Factors Behind Our $15 Valuation For Revlon

by Trefis Team
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Revlon (NYSE:REV) is a U.S. based beauty products company. It manufactures, markets and sells an extensive array of cosmetics, women’s hair color, beauty tools, deodorants, fragrances, skincare and other beauty care products. About 55% of its global sales come from the United States, with Asia Pacific, Europe, Middle East and Asia being the other major contributors. The products are marketed under various brand names such as Revlon, Almay and Sinful Colors in cosmetics, Revlon Colorsilk in women’s hair color, Revlon in beauty tools, Mitchum in deodorants, Charlie and Jean Naté in fragrances and Ultima II and Gatineau in skincare.

Revlon sells its products through large mass volume retailers, chain drug and food stores in the U.S. and specialty stores such as perfumeries to primarily women customers. Its products are priced below the prestige segment and targets middle-high end of the mass market retail. The company had an operating margin of ~13% on $1.4 billion in revenues in 2011. The fiscal year 2012 has seen its operating margins shrink to ~10% with revenues growing only by 1%.

Here we provide an overview of how Revlon’s important product segments contribute to its business, and the key trends that impact its current valuation.

See Our Full Analysis for Revlon Stock

What Are The Important Segments That Contribute To Revlon’s Growth?

(a) Color Cosmetics

This segment contributed ~$860 million in revenues last year. The company has ~3% global share in the cosmetic market which is dominated by L’Oréal and Estee Lauder. Revenue growth from the segment (~5%) has outpaced the overall revenue growth (~1%) this year. Products under this segment are branded according to the target age group or the product characteristics. For example, Revlon Age Defying cream and Revlon ColorStay long wear cosmetic range, target women in the over-35 age bracket.

The relatively lower price point for Revlon’s products will make them attractive to the growing middle class across countries, and could spur demand to help the company grow its market share. But we expect the company to be less aggressive with its marketing campaigns and new product innovation, owing to its huge debt levels. Hence, we expect a marginal drop in its market share over the forecast period.

(b) Skin Care, Fragrance and Beauty Tools

This product segment accounts for about 20% of global revenues with the company commanding a very small market share. This segment includes products like daily care moisturizers, skin protection creams and cleansers that are marketed under the Revlon, Almay, Gatineau and Ultima II brands. Revlon has beauty salons as customers for its products like grooming tools and makeup brushes. It also sells a selection of moderately-priced fragrances under brand names of Charlie and Jean Naté.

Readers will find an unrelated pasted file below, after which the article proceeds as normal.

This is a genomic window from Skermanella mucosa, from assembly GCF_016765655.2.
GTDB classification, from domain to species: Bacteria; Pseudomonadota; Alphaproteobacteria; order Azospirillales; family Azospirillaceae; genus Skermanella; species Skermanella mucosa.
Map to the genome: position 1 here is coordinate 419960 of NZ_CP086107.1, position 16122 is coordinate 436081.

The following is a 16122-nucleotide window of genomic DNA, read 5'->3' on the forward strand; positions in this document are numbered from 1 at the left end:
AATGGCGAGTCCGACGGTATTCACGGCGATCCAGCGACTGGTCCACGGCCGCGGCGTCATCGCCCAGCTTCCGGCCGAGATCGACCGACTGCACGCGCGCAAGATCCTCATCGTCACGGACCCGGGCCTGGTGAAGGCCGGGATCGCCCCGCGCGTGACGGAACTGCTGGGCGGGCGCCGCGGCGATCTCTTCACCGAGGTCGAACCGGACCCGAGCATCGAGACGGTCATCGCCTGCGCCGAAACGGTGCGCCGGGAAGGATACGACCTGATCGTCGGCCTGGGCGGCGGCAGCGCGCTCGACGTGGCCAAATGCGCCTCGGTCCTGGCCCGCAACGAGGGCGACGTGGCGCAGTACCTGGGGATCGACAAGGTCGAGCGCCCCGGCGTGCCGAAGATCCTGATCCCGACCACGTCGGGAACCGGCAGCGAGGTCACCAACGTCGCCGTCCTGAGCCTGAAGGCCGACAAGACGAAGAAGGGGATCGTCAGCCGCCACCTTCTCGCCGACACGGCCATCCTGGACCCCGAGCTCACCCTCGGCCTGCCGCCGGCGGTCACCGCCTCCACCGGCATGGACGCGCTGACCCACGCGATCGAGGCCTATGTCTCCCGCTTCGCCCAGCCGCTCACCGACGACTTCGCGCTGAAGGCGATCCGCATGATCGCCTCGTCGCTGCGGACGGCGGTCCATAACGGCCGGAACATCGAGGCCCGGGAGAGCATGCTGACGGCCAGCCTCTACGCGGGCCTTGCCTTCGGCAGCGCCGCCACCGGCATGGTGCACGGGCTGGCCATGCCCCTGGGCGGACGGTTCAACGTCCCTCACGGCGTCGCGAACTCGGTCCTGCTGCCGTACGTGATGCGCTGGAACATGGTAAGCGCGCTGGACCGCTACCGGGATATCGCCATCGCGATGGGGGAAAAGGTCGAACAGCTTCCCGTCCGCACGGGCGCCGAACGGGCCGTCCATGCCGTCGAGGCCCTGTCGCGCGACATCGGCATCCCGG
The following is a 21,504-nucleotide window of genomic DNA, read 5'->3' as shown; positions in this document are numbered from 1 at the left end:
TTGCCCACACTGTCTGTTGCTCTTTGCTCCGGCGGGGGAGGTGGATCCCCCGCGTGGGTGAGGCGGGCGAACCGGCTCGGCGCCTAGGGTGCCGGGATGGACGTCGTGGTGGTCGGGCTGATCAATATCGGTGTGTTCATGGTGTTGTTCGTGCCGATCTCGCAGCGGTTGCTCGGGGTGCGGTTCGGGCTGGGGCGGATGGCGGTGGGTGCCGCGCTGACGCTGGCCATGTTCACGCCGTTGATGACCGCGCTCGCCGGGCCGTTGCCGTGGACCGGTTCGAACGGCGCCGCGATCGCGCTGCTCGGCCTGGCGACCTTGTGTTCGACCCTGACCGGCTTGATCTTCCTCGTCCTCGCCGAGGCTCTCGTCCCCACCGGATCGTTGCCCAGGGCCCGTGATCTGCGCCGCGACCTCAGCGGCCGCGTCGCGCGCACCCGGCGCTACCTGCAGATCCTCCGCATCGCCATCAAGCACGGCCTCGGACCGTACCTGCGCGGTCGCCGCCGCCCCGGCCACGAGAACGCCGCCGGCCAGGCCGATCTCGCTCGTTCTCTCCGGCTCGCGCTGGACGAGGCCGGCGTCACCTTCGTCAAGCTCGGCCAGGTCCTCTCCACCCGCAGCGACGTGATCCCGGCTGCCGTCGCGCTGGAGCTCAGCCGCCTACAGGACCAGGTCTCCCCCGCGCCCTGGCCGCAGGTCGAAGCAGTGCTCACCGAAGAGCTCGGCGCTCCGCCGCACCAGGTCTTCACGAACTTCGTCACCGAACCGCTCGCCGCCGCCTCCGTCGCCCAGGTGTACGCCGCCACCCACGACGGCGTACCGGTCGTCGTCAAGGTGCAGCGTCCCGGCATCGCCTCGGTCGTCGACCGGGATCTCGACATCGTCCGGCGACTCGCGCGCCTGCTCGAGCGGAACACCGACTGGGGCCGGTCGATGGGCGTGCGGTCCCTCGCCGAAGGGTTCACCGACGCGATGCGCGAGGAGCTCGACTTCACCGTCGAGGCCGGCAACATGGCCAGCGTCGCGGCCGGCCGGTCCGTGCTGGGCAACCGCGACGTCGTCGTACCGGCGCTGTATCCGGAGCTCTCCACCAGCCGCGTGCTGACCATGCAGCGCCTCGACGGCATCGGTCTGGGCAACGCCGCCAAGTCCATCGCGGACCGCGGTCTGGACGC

There is growth opportunity; skin Care products have been gaining popularity, and market leaders L’Oréal and Estee Lauder count them among their fastest growing product lines. Growing adoption of these products by men and in developing markets, leads us to believe that the sales from the segment can see substantial growth, if the company launches new products over the next few years.

Which Are Revlon’s Fastest Growing Markets?

United States accounts for about 55%of Revlon’s global sales. Asia Pacific is the next biggest contributor, accounting for ~18% of the sales. However, the majority of revenue growth comes from Latin America and Canada. The company has restarted operations in its factory in Venezuela after a fire there, and can now successfully address demand in Latin America. We expect sales from the Latin America and Asia Pacific region to define growth for Revlon over the forecast period.

How Will It Fund Its Expansion Plans?

Revlon has positive cash flows, enabling it to make interest payments. It has also managed to reduce interest rates and extend maturities on its substantial debt through refinancing of the 2010 Term Loan Facility and the 2010 Revolving Credit Facility. This led to an improvement in the company’s credit ratings, [1] and should help it secure loans to fund growth while navigating through debt payments.

Improving Margins To Fuel Future Growth

Revlon is working on improving its operating income margins. Its plans include exiting certain manufacturing facilities and streamlining operations in under performing markets of France, Italy and Latin America. It expects to save $10 million annually through these cost reductions, which would then be reinvested in other cost reduction strategies. Revlon also plans to develop its brand and invest in advertising and promotion with the help of its retail partners. We expect these initiatives to help company-wide operating margins to return to their higher levels, after being under pressure this year.

We have a $15 Trefis price estimate for Revlon, which is on par with the market price.

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  1. Moody’s upgrades Revlon’s ratings, including CFR to B1, Moody, April 2011 []
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